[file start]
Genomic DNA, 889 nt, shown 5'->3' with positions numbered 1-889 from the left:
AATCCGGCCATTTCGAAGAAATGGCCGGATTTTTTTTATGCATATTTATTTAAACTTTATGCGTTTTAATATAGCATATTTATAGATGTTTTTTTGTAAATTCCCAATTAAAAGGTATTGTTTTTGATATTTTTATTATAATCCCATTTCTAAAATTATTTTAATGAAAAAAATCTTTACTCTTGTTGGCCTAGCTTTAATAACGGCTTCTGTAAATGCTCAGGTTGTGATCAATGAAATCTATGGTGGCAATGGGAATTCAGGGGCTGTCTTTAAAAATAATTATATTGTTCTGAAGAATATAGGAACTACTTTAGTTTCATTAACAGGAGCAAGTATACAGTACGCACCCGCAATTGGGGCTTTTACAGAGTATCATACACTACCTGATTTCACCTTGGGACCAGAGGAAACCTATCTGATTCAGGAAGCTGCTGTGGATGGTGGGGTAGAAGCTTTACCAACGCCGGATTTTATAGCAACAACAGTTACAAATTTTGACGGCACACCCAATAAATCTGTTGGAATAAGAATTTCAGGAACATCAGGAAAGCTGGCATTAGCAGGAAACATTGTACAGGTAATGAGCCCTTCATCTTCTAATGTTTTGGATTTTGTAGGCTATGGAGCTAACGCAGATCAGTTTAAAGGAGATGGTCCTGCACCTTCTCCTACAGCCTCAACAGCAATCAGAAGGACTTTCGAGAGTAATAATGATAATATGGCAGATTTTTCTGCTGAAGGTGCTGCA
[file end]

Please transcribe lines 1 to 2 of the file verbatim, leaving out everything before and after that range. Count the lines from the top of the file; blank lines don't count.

Genomic DNA, 889 nt, shown 5'->3' with positions numbered 1-889 from the left:
AATCCGGCCATTTCGAAGAAATGGCCGGATTTTTTTTATGCATATTTATTTAAACTTTATGCGTTTTAATATAGCATATTTATAGATGTTTTTTTGTAAATTCCCAATTAAAAGGTATTGTTTTTGATATTTTTATTATAATCCCATTTCTAAAATTATTTTAATGAAAAAAATCTTTACTCTTGTTGGCCTAGCTTTAATAACGGCTTCTGTAAATGCTCAGGTTGTGATCAATGAAATCTATGGTGGCAATGGGAATTCAGGGGCTGTCTTTAAAAATAATTATATTGTTCTGAAGAATATAGGAACTACTTTAGTTTCATTAACAGGAGCAAGTATACAGTACGCACCCGCAATTGGGGCTTTTACAGAGTATCATACACTACCTGATTTCACCTTGGGACCAGAGGAAACCTATCTGATTCAGGAAGCTGCTGTGGATGGTGGGGTAGAAGCTTTACCAACGCCGGATTTTATAGCAACAACAGTTACAAATTTTGACGGCACACCCAATAAATCTGTTGGAATAAGAATTTCAGGAACATCAGGAAAGCTGGCATTAGCAGGAAACATTGTACAGGTAATGAGCCCTTCATCTTCTAATGTTTTGGATTTTGTAGGCTATGGAGCTAACGCAGATCAGTTTAAAGGAGATGGTCCTGCACCTTCTCCTACAGCCTCAACAGCAATCAGAAGGACTTTCGAGAGTAATAATGATAATATGGCAGATTTTTCTGCTGAAGGTGCTGCA